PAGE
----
The pioneers of Britain’s welfare state may have had good intentions. By founding the National Health Service (NHS) in 1948, they hoped to improve access to treatment for the poor. But, more than sixty years on, it has become a bureaucratic monster that ranks among the worst-performing health care systems in the developed world.
Socialist central planning failed in the Soviet Union, and it has failed again in the NHS. In the absence of market prices, resources must be rationed by state officials. And as Russian housewives once queued for bread, British patients now queue for health care. Winston Churchill once defined socialism as “Queuetopia”.
Today the NHS has many hundreds of thousands of people on waiting lists. Despite years of reform and tens of billions of pounds of extra funding, it is still common for patients to wait several months for routine procedures such as hip replacements.
Even those with potentially fatal conditions may face long delays, while life saving treatments are often denied by bureaucrats on grounds of cost.
One deadly result is that cancer patients in Britain are far more likely to die than those in the United States. Cancer survival rates compare very badly with those of other rich nations.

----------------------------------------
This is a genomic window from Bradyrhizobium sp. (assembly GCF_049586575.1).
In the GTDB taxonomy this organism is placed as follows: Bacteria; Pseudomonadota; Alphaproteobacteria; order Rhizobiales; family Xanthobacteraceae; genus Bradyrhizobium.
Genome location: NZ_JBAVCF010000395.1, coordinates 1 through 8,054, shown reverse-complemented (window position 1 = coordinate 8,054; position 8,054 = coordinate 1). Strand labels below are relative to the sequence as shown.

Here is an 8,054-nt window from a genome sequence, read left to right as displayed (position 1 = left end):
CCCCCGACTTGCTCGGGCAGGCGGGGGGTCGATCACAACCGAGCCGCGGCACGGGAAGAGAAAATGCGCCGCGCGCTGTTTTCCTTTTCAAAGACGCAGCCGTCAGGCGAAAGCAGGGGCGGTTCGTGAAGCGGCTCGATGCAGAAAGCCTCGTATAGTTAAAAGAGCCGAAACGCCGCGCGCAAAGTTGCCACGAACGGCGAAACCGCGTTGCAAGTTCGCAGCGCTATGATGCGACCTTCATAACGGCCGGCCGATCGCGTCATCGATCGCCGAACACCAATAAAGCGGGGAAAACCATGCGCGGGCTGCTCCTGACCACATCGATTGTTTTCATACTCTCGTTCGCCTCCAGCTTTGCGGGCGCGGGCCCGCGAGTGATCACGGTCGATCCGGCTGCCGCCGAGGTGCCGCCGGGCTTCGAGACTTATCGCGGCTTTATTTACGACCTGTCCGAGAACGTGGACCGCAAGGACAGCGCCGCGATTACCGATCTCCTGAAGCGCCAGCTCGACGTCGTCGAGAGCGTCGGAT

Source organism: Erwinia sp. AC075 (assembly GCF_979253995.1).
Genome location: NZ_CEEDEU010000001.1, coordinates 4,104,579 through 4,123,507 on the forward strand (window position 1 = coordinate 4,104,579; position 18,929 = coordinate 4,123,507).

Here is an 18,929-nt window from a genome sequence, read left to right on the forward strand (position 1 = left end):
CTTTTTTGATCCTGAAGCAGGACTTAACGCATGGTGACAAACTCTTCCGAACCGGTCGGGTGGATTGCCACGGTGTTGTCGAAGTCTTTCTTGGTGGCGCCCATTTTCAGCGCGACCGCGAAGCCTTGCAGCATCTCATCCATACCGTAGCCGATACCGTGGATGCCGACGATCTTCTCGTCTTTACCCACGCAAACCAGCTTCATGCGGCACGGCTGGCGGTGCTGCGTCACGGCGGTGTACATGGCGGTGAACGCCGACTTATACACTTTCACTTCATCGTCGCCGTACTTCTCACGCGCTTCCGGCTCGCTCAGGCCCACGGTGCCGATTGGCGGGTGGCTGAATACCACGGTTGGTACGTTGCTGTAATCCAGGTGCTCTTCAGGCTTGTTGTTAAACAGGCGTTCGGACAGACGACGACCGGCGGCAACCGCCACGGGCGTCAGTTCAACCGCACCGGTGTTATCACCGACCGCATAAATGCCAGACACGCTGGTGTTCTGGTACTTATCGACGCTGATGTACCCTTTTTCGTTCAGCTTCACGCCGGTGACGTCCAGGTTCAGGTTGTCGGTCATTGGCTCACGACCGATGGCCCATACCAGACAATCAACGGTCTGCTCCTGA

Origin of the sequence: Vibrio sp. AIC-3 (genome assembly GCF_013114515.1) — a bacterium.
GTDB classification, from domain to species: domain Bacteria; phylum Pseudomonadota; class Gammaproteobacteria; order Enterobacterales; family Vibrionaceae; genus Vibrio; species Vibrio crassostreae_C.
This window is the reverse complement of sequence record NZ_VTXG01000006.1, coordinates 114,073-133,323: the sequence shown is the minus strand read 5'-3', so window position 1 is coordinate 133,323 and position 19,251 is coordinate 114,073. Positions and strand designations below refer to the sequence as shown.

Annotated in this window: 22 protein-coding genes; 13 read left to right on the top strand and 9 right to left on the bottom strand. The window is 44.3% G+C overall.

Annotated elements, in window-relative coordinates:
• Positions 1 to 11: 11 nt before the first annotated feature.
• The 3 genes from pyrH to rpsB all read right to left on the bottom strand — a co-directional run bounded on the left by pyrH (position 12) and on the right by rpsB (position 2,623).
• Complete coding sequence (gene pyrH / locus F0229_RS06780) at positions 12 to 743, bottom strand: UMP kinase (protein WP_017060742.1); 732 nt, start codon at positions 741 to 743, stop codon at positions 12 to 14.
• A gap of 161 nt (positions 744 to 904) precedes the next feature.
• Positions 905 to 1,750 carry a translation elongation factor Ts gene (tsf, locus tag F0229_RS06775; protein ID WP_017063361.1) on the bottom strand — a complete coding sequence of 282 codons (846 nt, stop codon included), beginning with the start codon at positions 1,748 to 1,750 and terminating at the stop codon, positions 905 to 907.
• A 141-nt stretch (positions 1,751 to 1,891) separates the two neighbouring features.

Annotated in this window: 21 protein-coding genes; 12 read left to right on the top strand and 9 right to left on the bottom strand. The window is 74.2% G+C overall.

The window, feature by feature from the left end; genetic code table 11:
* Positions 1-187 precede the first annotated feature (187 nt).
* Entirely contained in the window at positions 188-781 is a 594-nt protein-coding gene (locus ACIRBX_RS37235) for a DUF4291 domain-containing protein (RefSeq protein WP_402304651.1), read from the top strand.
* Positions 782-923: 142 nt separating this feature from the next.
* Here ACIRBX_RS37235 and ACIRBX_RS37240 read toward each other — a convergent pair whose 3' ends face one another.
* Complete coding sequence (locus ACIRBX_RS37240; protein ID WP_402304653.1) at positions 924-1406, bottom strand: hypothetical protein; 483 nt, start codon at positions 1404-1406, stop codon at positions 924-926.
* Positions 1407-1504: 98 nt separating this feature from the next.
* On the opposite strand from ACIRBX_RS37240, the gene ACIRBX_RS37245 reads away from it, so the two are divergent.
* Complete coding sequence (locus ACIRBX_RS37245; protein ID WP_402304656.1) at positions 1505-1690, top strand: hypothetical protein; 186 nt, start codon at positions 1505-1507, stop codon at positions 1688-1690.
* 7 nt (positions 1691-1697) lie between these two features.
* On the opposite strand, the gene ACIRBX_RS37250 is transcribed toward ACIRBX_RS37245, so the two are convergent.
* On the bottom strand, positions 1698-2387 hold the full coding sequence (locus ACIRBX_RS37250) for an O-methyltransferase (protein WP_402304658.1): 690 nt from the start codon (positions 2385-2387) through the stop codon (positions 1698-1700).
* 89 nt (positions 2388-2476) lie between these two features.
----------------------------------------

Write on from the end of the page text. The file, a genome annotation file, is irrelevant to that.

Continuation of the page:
But the NHS can’t even get the basics right – such as providing patients with adequate food. In 2007, there were almost 30,000 incidents of malnutrition, and a large proportion of patients are undernourished in NHS hospitals.
It is important to emphasise that these problems are not due to a lack of money. Expenditure on health in Britain is not low by international standards. In the absence of market prices and profits, health expenditure is allocated inefficiently by government officials. The system is further hampered by powerful unions that have thrived since nationalisation. It has been estimated that the NHS employs more than four times as many managers and support staff per nurse than a typical British private hospital.
Perhaps the most damning indictment of the NHS, however, is that it has failed in its original objective of eliminating health inequality. In practice, as with all socialist systems, those with the best connections and the loudest voices get better treatment and greater choice.
Yet despite such abject failure, the NHS has proved highly resilient to change. A key lesson from the British experience is that once people perceive health care as “free”, they will fiercely resist reform. Once socialist entitlements are introduced, it becomes almost impossible to roll them back.
America’s existing health care system is far from perfect – it is over-regulated and producer interests are too powerful. But as the Democrats prepare to push reforms through Congress, US policymakers should examine closely the disastrous experiment in collectivised medicine across the Atlantic. Britain’s NHS nightmare suggests that President Obama’s faith in government is misplaced.